Ford, GTHA mayors lower flags to honour victims of Kamloops residential school

TORONTO — Mayors across the Greater Toronto and Hamilton area have ordered their cities’ flags to fly at half-mast following the discovery of the remains of over 200 children who attended the former Kamloops Indian Residential School in British Columbia.

On Sunday morning, Toronto Mayor John Tory tweeted a statement on the discovery.

“This is a heartbreaking reminder of the terrible and shameful legacy of residential schools and the thousands of innocent children who died. We know this discovery will also be difficult for survivors of the residential school system and a reminder of the trauma they endured,” Tory wrote.

“I have spoken with Mississaugas of the Credit First Nation Chief Stacey Laforme this weekend and he has asked for our ceremonial flags to be lowered to mourn this unspeakable tragedy,” he continued.

Bonnie Crombie, Mayor of Mississauga, also provided a statement Sunday morning, stating that she had “ordered flags at [the City of Mississauga] to be lowered to honour the memory of the 215 children found in a mass grave at a residential school in Kamloops, remaining lowered for one hour for each of the children.”

Brampton Mayor Patrick Brown, Burlington Mayor Meed Ward, Markham Mayor Frank Scarpitti, and Hamilton Mayor Fred Eisenberg have also publicly announced their cities will fly their flags at half-mast.

In a statement, Greg Rickford, Ontario’s minister of Indigenous Affairs, said Premier Doug Ford has ordered provincial flags to be lowered to pay respect to the children, their familiers and survivors of the residential school system.

“Our government, alongside Ontario Regional Chief Roseanne Archibald, was shocked and saddened by the discovery of remains of 215 children on the former site of a residential school in Kamloops, B.C.,” Rickford said.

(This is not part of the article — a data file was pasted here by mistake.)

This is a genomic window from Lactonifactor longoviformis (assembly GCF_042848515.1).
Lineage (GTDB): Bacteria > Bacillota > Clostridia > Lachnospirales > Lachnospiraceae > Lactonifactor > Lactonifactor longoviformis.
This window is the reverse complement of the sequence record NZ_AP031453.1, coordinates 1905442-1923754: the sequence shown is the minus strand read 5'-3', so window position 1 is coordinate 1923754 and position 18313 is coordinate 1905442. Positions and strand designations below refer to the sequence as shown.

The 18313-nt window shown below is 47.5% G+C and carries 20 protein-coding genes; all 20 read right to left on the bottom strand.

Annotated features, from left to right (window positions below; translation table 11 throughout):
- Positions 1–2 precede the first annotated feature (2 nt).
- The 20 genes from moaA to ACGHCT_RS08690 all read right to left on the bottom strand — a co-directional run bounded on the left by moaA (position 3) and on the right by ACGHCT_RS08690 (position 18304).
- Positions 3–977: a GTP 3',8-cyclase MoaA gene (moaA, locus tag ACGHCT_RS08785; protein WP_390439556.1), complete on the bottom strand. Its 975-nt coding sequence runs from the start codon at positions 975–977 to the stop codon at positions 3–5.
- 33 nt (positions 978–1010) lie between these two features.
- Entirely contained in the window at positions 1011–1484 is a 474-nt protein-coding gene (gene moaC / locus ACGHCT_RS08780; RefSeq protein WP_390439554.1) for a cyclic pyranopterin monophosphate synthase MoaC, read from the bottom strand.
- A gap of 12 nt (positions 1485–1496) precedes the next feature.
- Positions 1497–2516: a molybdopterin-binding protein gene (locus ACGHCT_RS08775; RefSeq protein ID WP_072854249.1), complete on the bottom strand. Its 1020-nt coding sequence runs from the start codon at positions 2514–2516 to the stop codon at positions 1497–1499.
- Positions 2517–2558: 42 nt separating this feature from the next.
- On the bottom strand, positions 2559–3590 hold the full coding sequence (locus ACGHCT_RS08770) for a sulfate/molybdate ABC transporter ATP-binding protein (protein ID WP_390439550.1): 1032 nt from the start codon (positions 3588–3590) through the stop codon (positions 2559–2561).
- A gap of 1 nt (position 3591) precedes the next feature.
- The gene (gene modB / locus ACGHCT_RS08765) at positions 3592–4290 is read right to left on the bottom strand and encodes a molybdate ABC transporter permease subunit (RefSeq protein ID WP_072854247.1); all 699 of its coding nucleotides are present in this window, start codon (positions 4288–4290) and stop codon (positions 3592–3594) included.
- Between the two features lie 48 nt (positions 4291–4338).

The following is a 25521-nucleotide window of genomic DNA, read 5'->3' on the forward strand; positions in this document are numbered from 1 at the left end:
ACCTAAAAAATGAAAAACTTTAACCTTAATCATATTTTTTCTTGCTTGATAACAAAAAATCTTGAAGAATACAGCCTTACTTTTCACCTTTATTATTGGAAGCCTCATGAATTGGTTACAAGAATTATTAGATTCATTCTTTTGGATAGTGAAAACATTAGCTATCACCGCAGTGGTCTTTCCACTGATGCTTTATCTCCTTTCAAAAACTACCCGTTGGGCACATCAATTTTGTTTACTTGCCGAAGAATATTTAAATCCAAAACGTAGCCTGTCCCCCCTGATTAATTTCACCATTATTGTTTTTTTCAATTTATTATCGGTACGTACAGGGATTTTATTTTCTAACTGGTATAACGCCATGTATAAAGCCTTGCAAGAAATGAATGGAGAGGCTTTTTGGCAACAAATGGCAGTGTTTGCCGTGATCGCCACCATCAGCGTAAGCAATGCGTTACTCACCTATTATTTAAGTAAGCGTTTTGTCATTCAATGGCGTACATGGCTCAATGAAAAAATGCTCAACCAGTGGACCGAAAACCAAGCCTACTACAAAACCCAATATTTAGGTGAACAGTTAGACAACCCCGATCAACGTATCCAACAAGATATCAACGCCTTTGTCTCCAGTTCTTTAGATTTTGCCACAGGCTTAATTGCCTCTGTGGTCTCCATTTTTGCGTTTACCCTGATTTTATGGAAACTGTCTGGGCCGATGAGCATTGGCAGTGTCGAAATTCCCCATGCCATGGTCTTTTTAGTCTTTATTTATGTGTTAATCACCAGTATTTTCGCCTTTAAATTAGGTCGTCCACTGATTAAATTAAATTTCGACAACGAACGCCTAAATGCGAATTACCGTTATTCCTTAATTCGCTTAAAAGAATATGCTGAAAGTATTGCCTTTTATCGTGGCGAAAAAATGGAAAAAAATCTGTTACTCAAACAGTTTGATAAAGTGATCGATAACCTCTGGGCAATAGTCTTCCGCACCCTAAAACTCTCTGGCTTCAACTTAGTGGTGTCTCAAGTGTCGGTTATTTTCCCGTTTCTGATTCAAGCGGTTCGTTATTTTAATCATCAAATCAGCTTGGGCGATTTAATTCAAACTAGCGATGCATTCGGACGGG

“The residential school era is a dark chapter in Canada’s history, with Indigenous families and communities continuing to experience multi-generational trauma as a result of this terrible system. This discovery hits close to home for many Indigenous people across the country and here in Ontario who lost family and community members to the residential school system.”

On Sunday afternoon, Prime Minister Justin Trudeau released a statement saying that he had asked “the Peace Tower flag and flags on all federal buildings be flown at half-mast.”

The discovery of the remains was announced on May 27 after a preliminary survey of the grounds where the former residential school once stood was completed.

In total, the remains of at least 215 children were uncovered, some as young as three. It is believed that the deaths were undocumented.

Tk’emlúps te Secwépemc Chief Rosanne Casimir called the discovery “an unthinkable loss,” adding that “given the size of the school, with up to 500 students registered and attending at any one time, [she] understands that this confirmed loss affects First Nations communities across British Columbia and beyond.”

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